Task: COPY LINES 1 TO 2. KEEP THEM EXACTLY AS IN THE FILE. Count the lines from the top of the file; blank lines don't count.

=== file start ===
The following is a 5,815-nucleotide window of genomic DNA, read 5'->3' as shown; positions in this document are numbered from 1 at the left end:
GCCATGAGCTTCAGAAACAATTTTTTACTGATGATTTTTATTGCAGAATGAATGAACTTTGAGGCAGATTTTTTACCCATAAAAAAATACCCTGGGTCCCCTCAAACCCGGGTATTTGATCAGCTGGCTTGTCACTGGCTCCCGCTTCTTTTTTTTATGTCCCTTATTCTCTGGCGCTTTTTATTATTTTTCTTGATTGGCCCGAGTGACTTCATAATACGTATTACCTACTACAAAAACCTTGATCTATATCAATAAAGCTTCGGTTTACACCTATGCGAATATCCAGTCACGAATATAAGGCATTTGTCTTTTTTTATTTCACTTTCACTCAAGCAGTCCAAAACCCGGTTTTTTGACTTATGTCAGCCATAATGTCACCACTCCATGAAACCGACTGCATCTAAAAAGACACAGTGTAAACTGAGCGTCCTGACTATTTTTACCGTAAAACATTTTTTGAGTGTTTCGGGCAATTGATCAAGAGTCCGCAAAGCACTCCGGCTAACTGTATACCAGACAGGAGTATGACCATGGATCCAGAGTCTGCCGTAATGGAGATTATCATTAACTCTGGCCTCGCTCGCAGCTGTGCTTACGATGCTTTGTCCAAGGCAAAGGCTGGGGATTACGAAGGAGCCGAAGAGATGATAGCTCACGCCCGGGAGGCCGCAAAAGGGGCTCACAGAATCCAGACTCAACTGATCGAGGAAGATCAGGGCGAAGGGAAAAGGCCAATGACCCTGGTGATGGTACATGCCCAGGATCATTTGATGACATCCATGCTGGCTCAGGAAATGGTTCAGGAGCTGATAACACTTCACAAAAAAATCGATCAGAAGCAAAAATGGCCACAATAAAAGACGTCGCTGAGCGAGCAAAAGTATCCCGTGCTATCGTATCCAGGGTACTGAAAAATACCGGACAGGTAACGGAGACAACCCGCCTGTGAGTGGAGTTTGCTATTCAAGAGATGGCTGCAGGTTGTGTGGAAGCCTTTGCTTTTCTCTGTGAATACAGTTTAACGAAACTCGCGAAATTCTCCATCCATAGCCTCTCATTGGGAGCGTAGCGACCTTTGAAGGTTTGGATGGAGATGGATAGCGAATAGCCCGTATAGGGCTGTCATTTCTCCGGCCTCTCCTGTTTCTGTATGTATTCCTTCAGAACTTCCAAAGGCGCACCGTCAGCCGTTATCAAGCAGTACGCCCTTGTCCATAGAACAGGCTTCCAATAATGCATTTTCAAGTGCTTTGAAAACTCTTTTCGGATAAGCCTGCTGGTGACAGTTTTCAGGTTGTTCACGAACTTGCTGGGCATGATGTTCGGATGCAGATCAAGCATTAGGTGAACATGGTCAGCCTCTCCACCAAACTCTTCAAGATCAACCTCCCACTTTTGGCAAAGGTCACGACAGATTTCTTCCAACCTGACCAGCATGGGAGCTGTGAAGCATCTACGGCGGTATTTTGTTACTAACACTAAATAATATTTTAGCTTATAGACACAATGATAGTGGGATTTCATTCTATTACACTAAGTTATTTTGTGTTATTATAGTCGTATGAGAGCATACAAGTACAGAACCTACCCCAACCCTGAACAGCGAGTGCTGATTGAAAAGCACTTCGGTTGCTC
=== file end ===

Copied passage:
The following is a 5,815-nucleotide window of genomic DNA, read 5'->3' as shown; positions in this document are numbered from 1 at the left end:
GCCATGAGCTTCAGAAACAATTTTTTACTGATGATTTTTATTGCAGAATGAATGAACTTTGAGGCAGATTTTTTACCCATAAAAAAATACCCTGGGTCCCCTCAAACCCGGGTATTTGATCAGCTGGCTTGTCACTGGCTCCCGCTTCTTTTTTTTATGTCCCTTATTCTCTGGCGCTTTTTATTATTTTTCTTGATTGGCCCGAGTGACTTCATAATACGTATTACCTACTACAAAAACCTTGATCTATATCAATAAAGCTTCGGTTTACACCTATGCGAATATCCAGTCACGAATATAAGGCATTTGTCTTTTTTTATTTCACTTTCACTCAAGCAGTCCAAAACCCGGTTTTTTGACTTATGTCAGCCATAATGTCACCACTCCATGAAACCGACTGCATCTAAAAAGACACAGTGTAAACTGAGCGTCCTGACTATTTTTACCGTAAAACATTTTTTGAGTGTTTCGGGCAATTGATCAAGAGTCCGCAAAGCACTCCGGCTAACTGTATACCAGACAGGAGTATGACCATGGATCCAGAGTCTGCCGTAATGGAGATTATCATTAACTCTGGCCTCGCTCGCAGCTGTGCTTACGATGCTTTGTCCAAGGCAAAGGCTGGGGATTACGAAGGAGCCGAAGAGATGATAGCTCACGCCCGGGAGGCCGCAAAAGGGGCTCACAGAATCCAGACTCAACTGATCGAGGAAGATCAGGGCGAAGGGAAAAGGCCAATGACCCTGGTGATGGTACATGCCCAGGATCATTTGATGACATCCATGCTGGCTCAGGAAATGGTTCAGGAGCTGATAACACTTCACAAAAAAATCGATCAGAAGCAAAAATGGCCACAATAAAAGACGTCGCTGAGCGAGCAAAAGTATCCCGTGCTATCGTATCCAGGGTACTGAAAAATACCGGACAGGTAACGGAGACAACCCGCCTGTGAGTGGAGTTTGCTATTCAAGAGATGGCTGCAGGTTGTGTGGAAGCCTTTGCTTTTCTCTGTGAATACAGTTTAACGAAACTCGCGAAATTCTCCATCCATAGCCTCTCATTGGGAGCGTAGCGACCTTTGAAGGTTTGGATGGAGATGGATAGCGAATAGCCCGTATAGGGCTGTCATTTCTCCGGCCTCTCCTGTTTCTGTATGTATTCCTTCAGAACTTCCAAAGGCGCACCGTCAGCCGTTATCAAGCAGTACGCCCTTGTCCATAGAACAGGCTTCCAATAATGCATTTTCAAGTGCTTTGAAAACTCTTTTCGGATAAGCCTGCTGGTGACAGTTTTCAGGTTGTTCACGAACTTGCTGGGCATGATGTTCGGATGCAGATCAAGCATTAGGTGAACATGGTCAGCCTCTCCACCAAACTCTTCAAGATCAACCTCCCACTTTTGGCAAAGGTCACGACAGATTTCTTCCAACCTGACCAGCATGGGAGCTGTGAAGCATCTACGGCGGTATTTTGTTACTAACACTAAATAATATTTTAGCTTATAGACACAATGATAGTGGGATTTCATTCTATTACACTAAGTTATTTTGTGTTATTATAGTCGTATGAGAGCATACAAGTACAGAACCTACCCCAACCCTGAACAGCGAGTGCTGATTGAAAAGCACTTCGGTTGCTC